On February 11, Petro Rondiak received a call from the US State Department. It was time for him to leave Kyiv (Kiev), where he heads the management board for a car importer, and return to the US, the caller said.
Instead, Rondiak, who owns an apartment in Tuckahoe with his wife, has hunkered down. He stocked up on diesel fuel and survival gear, bought a satellite phone and water filtration system, and is now working on getting a gun permit. And unless the situation gets significantly worse, he does not plan on fleeing.
“This is my home. For me to leave, I would have to feel actual danger to my life, which I don’t feel right now,” says Rondiak, who grew up in the US before moving to Kyiv in 1995. “It would send a really weird message to say, ‘See you later. I’m American, so I’m out.’”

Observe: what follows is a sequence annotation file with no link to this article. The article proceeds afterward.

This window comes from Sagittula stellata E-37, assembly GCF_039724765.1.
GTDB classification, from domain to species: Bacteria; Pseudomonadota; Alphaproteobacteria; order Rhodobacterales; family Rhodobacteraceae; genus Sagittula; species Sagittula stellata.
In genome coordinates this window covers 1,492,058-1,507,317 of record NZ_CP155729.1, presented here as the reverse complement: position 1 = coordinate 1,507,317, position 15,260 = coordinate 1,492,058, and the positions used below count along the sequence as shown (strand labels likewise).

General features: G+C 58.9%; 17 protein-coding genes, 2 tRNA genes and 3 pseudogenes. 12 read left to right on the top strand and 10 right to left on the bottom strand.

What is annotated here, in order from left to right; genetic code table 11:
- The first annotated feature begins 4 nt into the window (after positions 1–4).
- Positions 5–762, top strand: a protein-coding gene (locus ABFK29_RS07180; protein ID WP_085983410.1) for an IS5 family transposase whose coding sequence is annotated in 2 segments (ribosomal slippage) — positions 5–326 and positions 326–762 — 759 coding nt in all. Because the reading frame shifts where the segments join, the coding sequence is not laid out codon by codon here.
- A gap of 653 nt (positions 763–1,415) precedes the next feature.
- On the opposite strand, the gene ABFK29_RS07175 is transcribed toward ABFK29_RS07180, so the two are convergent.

His wife, Ola, meanwhile, has split her time between Kyiv and the US, where the couple’s three children, all in their early 20s, all live. Ola is currently back in Tuckahoe but plans to return to Ukraine as soon as early March, depending on the situation.
“It’s like a paralysis,” Ola says of being stateside while her husband is back home. “When you’re together, at least you’re together, and you’re going through the day. But now, there is a worry that you can’t do much about.”
Since the start of the crisis between Russia and Ukraine late last year, most of the estimated 10,000 Ukrainians living in Westchester have been forced to watch events unfold from afar, physically safe but emotionally anguished. Many, especially immigrants and children of immigrants, still have close family members in the country and go back frequently. The past several weeks, those spoken to for this article explain, have been spent continuously messaging with family and obsessively following the news.
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